Fuzzing: Brute Force Vulnerability Discovery,
M. Sutton, A. Greene, and P. Amini

Addison-Wesley, 2007.
ISBN 0-321-44611-9. Amazon.com $34.64 Bookpool.com $34.50.

Reviewed by  Richard Austin,   November 15, 2007 

Unless you're a security professional who has decided the connected world is a far too dangerous place and have retreated into your sealed bunker with your isolated, cement encased computers, you have heard of the concept of "fuzzing" and its utility in discovering security vulnerabilities. But I suspect most of us have only the basic notion that it somehow involves flooding a piece of software with every possible input and waiting for something unexpected to happen.

Sutton et al. quickly reveal that there is a lot more to be said and give us a fascinating look at how fuzzers work, how to build one and some tantalizing hints at how they could be made much better.

The book opens with a 5-chapter introduction to the process of vulnerability discovery and the place that fuzzing can play within it. The introduction is comprehensive and includes topics ranging from the history of fuzzing, a taxonomy of fuzzer types, thorny issues of data representation and an in-depth review of the requirements for effective fuzzing.

The second part is really the "meat" of the book and after an opening chapter on "Automation and Data Generation," covers the broad topics of fuzzing environment variables and arguments, web applications, file formats, network protocols, web browsers and a very new topic, in-memory fuzzing.

For each major topic, the presentation begins with an introductory chapter that indentifies the targets, the most appropriate fuzzing methods and the types of faults likely to be generated. This introduction is then followed by detailed chapters on how to perform fuzzing on both the Unix and Windows platforms.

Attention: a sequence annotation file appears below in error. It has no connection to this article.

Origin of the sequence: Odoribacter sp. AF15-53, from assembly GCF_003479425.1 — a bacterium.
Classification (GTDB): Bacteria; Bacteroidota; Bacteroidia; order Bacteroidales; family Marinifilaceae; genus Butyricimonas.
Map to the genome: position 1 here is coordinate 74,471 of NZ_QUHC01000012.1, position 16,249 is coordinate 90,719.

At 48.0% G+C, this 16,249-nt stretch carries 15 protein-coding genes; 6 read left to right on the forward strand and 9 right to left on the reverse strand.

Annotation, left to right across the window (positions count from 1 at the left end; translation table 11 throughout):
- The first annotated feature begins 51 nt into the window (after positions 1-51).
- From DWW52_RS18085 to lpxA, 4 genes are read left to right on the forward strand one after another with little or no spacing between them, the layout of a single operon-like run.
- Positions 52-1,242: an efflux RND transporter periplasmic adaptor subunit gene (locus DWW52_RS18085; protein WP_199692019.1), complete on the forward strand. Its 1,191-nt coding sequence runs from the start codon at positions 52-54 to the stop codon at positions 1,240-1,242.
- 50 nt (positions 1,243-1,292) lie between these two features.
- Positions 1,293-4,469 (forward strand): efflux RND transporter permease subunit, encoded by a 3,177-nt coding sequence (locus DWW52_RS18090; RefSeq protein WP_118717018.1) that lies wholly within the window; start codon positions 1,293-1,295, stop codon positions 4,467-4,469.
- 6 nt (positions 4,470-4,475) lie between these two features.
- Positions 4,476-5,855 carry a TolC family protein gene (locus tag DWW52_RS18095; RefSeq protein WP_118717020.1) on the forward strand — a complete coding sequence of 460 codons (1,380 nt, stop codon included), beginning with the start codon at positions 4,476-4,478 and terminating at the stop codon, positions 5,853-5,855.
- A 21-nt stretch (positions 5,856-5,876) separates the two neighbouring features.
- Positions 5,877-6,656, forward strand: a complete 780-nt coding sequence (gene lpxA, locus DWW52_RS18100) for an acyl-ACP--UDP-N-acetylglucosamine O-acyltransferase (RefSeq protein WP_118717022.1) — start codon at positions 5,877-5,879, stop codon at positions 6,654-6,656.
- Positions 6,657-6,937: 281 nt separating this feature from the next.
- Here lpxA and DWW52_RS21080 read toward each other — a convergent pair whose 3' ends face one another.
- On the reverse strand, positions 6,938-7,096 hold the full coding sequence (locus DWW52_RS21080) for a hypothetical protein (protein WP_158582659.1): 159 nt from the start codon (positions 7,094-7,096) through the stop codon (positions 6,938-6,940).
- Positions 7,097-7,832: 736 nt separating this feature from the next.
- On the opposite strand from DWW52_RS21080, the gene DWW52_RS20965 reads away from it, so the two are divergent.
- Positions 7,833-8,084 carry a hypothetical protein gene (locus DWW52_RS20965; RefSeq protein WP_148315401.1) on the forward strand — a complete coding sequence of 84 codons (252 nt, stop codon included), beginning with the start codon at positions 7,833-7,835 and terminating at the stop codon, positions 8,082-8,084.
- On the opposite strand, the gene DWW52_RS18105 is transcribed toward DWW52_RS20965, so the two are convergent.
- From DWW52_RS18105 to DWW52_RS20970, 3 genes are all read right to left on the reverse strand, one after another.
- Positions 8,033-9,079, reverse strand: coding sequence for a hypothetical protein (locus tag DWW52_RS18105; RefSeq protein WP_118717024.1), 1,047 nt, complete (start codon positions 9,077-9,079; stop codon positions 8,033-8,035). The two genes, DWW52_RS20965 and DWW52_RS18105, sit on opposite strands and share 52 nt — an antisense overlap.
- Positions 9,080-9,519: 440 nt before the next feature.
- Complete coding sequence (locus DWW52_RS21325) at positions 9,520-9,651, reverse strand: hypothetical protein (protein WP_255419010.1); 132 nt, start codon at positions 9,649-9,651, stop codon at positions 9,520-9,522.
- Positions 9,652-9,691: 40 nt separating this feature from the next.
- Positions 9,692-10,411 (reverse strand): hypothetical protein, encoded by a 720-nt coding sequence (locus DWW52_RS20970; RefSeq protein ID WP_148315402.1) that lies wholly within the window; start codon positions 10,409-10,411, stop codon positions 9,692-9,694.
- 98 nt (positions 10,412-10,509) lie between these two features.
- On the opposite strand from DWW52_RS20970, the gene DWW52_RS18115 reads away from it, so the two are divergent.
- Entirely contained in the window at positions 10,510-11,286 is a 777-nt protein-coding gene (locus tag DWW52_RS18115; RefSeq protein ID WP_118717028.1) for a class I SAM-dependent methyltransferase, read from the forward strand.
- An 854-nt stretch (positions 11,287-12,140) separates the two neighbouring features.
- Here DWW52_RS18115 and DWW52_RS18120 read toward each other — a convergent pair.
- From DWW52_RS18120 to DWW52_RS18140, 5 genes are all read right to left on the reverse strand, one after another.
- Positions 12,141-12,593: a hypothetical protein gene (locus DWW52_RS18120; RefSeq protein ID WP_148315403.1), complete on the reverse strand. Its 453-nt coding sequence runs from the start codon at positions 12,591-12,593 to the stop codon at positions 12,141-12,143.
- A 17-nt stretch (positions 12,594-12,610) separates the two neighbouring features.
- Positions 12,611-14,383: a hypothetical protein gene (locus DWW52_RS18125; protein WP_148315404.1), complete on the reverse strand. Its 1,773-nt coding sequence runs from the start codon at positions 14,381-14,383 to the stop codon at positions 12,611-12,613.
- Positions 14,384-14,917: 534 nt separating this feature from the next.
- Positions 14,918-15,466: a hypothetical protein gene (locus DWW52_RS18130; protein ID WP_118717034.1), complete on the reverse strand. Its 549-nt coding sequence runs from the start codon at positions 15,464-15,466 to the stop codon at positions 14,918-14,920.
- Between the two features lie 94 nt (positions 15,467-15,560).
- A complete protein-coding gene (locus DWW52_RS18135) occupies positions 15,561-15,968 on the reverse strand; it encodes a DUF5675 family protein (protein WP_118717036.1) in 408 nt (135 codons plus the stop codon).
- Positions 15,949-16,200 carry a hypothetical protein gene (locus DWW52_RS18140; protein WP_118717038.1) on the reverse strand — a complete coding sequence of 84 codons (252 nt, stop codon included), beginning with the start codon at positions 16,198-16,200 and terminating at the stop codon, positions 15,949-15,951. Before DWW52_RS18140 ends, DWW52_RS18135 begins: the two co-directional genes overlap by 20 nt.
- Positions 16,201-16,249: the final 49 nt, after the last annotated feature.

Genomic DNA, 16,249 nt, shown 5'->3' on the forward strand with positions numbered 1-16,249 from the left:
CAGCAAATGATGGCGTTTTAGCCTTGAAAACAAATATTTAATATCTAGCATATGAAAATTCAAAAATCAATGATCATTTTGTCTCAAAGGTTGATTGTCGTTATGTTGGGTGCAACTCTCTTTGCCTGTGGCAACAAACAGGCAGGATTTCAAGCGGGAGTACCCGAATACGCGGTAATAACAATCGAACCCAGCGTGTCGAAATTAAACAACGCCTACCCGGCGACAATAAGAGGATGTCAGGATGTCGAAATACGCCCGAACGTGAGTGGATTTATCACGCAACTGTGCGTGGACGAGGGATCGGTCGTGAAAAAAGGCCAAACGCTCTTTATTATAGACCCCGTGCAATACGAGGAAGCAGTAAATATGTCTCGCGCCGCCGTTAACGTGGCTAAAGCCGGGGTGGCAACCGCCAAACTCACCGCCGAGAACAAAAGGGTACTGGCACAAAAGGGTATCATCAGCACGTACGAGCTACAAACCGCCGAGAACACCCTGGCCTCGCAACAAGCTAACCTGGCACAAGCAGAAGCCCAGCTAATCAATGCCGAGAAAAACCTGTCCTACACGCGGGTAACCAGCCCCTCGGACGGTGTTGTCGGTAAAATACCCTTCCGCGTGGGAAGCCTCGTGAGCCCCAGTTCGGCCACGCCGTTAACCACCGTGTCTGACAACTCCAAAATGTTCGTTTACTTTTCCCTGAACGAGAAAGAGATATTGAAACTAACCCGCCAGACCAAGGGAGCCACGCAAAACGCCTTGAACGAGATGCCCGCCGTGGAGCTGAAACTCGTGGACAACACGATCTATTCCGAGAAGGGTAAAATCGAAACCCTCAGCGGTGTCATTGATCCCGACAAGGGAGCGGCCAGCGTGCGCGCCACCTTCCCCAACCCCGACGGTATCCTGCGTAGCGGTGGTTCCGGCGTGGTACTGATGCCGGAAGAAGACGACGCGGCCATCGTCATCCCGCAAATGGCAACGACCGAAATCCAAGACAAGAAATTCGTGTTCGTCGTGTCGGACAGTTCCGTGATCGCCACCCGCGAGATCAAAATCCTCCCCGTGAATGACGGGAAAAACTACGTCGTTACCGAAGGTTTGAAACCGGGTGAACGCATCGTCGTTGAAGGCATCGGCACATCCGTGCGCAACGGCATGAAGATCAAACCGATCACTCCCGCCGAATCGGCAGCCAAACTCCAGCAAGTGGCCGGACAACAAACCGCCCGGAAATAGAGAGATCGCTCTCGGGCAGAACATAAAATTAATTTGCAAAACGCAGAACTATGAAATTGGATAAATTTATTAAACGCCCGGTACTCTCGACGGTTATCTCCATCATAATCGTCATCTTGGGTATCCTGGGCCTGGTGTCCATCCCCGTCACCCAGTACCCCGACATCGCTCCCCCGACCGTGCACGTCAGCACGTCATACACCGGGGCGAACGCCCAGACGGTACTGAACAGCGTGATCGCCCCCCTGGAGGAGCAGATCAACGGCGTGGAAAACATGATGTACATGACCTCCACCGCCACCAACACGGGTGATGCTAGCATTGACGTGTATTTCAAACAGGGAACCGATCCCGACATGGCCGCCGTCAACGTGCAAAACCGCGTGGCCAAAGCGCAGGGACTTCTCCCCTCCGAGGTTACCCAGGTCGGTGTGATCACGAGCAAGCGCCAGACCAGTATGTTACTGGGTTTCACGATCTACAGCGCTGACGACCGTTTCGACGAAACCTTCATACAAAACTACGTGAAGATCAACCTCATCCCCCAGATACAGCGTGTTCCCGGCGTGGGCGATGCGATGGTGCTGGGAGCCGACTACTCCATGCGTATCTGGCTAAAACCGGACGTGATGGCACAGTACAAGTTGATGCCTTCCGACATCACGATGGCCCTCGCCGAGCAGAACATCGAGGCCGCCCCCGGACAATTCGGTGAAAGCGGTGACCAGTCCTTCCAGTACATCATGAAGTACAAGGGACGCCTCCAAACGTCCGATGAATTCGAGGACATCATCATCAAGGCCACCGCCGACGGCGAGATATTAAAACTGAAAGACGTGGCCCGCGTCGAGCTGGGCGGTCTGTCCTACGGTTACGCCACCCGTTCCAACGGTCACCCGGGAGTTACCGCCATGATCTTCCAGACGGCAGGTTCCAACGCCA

The detailed fuzzing presentations are in-depth and often use tools that are available on the book's companion web site. Relevant code is listed with clear explanations, assessment of limitations and suggestions for how the tool could be extended and improved. Often the presentation is illustrated with an example of how a real vulnerability was discovered using the method, and these expositions are an education in and of themselves.

The discussion of in-memory fuzzing is quite interesting as it's a new concept that the authors mention has not yet been implemented in even a public proof-of-concept mode. The core idea is that rather than working through the presentation logic of an application to get the inputs into the application, the fuzzer actually "hooks" into the processing logic directly and supplies the fuzzed inputs. The advantages in speed (e.g., not having to transmit fuzzed inputs over a network link, etc) is at least partially offset by the difficulties aptly summed up in the authors' statement that "in-memory fuzzing is not for the faint of heart."

The third part of the book is devoted to "Advanced Fuzzing Technologies" and covers fuzzing frameworks, automated protocol dissection using "proxy fuzzers" interposed between the client and the server, some cutting edge techniques borrowed from bioinformatics and genetic algorithms, and intelligent fault detection (IOW, better ways to tell when your "fuzzer has done right by doing wrong.")

The final section of the book provides a retrospective that fits fuzzing techniques into the SDLC and a look into the future through examination of some of the commercial fuzzing tools that are becoming available.

This book will appeal first to the hard-core technical security professional, but I think the more management-oriented among us would be ill-served by fleeing back to our spreadsheets at the first glimpse of a code listing. Fuzzers are in the hands of both the good and the bad and it would behoove all of us to understand their potential. The book's introductory chapters and the introductory chapter for each major fuzzing topic are highly recommended for all audiences. As might be said, "You need to read this book - your adversary has."

Before retiring, Richard Austin was the storage network security architect at a Fortune 25 company and currently earns his bread and cheese as an iterant university instructor and security consultant. He welcomes your thoughts and comments at rda7838@kennesaw.edu